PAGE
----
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The depressing thing is the relentless predictability of it all. The interminable delays at security. The shuffling crowds in search of somewhere to sit as yet another flight is delayed. Worst, when you eventually escape you know the reprieve is only temporary. You will soon be flying back to broken travelators, long queues at immigration and mayhem in baggage reclaim. Welcome to Heathrow.

I could go on. I will. I have seen too much of Heathrow lately to feel anything but rage towards one of the world’s busiest airports. Starved of investment, inefficient and understaffed, it is a veritable money machine for its owner BAA. For the rest of us it is a nightmare – the unacceptable face of monopoly capitalism.

You know the form. The check-in queues snaking hundreds of yards into temporary marquees. Coming back, the endless circuits in the skies above southern England as the pilot explains that the airport has run out of landing slots. Vast quantities of greenhouse gases pumped needlessly into the atmosphere.

Contrast the capacious splendour of the retail emporia that deliver a fifth of BAA’s revenues, with the cramped lounges, broken chairs and squalid toilets on offer to those unlucky enough not to have access to one of the airlines’ lounges. Oh, and one other small thing: on my last half-dozen trips not a single flight has left or landed on time.

None of this is the fault of BAA, of course. Nothing ever is. Heathrow, we must understand, is a victim of its success. We must blame booming air travel, capacity constraints, planning inspectors, price restrictions, security scares and, horror of horrors, school holidays. Anyone but BAA.

I listened the other day to one of the company’s managers explaining that the wait at security (this in the so-called fast track) was due to lack of space in Terminal 4. Nothing could be done until Terminal 5 opened next year. This from an airports authority that allocates 48,000 square metres to shopping malls. On this particular day several perfectly usable X-ray machines stood unstaffed and idle.

You learn some tricks. Check in online. Head straight for a lounge. Never return to Terminal 3 or 4 with anything more than hand luggage unless you have a couple of hours to spare. Avoid long-haul flights on Boeing 777s – for reasons unexplained they always seem to park on remote stands miles from the terminal.

I used to think I was unlucky. The evidence is otherwise. Surveys commissioned by the Office of Fair Trading say that Heathrow ranks fifth among 50 big airports at home and abroad in the revenues it gouges from passengers. Measure customer satisfaction and it is 56th out of 58.

The gap is not hard to explain. BAA’s ownership of Heathrow, Gatwick and Stansted gives it an effective monopoly of air traffic in southern England. The three airports account for more than 80 per cent of the flights and 90 per cent of the passengers leaving the south-east and East Anglia. BAA can do what it likes. Unsurprisingly, it does.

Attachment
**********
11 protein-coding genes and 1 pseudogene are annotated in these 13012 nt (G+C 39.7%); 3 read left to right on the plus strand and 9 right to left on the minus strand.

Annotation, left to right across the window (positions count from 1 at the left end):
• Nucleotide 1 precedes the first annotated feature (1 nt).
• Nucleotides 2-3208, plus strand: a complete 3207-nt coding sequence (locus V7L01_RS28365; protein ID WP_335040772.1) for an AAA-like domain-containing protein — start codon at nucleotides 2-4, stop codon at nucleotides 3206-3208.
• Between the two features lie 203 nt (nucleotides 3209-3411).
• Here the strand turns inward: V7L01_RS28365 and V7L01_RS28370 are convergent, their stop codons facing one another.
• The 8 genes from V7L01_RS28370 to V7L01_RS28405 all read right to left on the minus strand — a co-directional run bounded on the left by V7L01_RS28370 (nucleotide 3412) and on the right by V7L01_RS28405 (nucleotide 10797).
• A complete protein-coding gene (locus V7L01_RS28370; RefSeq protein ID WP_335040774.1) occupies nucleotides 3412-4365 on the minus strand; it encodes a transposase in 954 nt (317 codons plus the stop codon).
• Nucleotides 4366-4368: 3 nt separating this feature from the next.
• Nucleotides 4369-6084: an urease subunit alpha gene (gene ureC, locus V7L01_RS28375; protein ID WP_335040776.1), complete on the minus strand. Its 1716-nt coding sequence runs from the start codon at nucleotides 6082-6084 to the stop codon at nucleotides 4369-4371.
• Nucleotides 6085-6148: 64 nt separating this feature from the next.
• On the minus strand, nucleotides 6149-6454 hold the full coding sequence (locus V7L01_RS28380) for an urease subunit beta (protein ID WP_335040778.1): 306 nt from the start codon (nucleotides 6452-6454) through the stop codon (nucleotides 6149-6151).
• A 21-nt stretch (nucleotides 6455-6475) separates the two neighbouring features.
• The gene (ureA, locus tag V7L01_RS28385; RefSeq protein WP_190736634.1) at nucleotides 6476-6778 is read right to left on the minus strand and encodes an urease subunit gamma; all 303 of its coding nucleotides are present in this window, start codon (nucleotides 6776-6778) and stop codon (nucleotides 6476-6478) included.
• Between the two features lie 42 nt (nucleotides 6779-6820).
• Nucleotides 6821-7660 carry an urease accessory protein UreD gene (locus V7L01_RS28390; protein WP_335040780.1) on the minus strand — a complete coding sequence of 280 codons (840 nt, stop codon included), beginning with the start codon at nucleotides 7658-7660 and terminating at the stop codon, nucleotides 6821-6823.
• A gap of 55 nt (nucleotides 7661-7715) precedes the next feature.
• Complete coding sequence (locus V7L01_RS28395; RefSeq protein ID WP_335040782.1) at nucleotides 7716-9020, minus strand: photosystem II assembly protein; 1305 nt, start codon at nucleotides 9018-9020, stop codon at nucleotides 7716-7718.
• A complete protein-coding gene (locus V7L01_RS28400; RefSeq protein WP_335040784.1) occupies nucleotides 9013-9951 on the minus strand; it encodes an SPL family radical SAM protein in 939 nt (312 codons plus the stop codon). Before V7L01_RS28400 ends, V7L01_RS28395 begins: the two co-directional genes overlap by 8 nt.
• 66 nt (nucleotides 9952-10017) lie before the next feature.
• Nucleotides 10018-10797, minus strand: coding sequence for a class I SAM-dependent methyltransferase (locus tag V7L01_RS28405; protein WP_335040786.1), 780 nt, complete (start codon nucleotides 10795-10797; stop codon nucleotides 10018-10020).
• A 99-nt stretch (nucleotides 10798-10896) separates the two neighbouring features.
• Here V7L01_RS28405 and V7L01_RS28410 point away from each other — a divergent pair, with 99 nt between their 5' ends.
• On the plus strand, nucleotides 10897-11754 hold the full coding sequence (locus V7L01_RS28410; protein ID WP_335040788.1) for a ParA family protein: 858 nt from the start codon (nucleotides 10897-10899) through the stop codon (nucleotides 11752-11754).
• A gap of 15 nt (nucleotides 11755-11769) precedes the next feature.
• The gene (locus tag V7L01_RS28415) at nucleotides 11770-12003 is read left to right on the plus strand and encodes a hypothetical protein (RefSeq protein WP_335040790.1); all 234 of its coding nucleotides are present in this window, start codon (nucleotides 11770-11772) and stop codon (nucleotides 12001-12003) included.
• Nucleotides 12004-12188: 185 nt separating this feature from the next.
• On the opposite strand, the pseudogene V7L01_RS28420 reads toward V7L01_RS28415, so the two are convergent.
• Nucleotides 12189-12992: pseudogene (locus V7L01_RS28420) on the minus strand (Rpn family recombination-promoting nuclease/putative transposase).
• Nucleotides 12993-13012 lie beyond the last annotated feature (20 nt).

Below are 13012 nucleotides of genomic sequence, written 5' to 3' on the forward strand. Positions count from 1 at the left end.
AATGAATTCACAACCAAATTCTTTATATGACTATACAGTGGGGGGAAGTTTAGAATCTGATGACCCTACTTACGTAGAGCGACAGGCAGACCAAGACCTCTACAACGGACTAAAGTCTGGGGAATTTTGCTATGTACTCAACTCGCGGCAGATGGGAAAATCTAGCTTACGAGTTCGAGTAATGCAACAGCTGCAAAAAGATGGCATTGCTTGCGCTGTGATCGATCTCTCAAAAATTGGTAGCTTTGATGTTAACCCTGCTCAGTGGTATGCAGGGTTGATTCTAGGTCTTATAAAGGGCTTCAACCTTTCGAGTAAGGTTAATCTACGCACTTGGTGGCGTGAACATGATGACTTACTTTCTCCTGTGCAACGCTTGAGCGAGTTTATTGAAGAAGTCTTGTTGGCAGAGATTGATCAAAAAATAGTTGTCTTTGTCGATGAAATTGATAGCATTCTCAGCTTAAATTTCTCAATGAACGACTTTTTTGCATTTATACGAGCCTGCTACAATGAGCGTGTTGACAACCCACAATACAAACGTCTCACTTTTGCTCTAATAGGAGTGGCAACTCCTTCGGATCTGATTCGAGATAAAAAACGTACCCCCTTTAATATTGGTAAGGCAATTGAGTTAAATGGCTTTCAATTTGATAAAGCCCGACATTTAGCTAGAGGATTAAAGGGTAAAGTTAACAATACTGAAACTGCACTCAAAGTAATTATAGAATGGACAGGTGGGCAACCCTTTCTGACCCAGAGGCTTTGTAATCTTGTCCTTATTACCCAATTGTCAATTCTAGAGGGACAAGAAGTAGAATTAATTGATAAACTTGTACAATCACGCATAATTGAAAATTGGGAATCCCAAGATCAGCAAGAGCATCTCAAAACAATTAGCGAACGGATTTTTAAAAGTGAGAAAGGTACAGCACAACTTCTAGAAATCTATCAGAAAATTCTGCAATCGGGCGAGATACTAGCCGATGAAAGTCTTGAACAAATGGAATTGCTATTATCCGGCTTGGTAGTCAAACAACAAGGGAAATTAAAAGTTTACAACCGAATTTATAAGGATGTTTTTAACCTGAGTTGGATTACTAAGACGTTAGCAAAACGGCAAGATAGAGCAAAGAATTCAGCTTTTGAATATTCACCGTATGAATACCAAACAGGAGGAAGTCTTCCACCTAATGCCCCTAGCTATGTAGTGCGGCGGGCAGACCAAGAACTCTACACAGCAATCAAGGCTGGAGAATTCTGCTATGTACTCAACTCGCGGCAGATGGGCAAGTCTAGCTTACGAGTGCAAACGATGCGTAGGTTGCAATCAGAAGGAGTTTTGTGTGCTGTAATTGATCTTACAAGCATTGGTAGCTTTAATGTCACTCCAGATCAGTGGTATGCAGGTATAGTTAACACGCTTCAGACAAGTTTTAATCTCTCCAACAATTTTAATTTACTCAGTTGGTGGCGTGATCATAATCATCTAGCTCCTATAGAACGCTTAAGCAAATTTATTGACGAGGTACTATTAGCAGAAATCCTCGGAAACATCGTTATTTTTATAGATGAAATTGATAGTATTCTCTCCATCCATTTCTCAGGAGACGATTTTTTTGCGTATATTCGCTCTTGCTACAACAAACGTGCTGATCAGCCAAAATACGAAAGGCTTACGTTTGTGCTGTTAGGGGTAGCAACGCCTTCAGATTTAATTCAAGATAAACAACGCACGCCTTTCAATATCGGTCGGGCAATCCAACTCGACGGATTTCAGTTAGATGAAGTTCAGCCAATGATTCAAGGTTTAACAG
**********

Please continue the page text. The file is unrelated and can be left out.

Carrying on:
The absence of competition means BAA has little if any incentive to expand capacity or to improve facilities. Why should it care if passengers have a terrible experience at Heathrow when their only alternatives are BAA-owned Gatwick and Stansted? As the OFT says, competition would encourage investment in capacity and quality.

Regulation has failed. The Civil Aviation Authority sets the take-off and landing fees BAA levies on airlines, but the interests of passengers are essentially ignored. The regulatory and pricing framework has its own perverse incentives, encouraging BAA to “gold-plate” non-essential projects while neglecting long-term investment.

The answer, as it would be in any other industry, is for the Competition Commission to break up the monopoly. The OFT has concluded that even with the present capacity limits at all three of London’s main airports, there would be substantial scope for competition if they were separately owned. This, some might say, would be tough on Ferrovial, the Spanish company that only last year spent more than £10bn to buy BAA. Ferrovial knew the risks.

BAA’s answer is that it alone has the financial muscle to fund a necessary expansion of the airports over the next 30 years. The argument is a non-sequitur. To the contrary, dismantling its monopoly would encourage both more investment and greater efficiency.

There are lots of other problems with the structure of Britain’s aviation industry. They include the mispricing of take-off and landing slots at the biggest airports, and the tension between cheap air travel and heavy environmental costs and between airport expansion and the human rights of those living below flight paths. At some point, the government will have to face up to the conflicts. None of this, though, need or should stop the Competition Commission from easing the misery of the 67m passengers doomed to pass every year through Heathrow.


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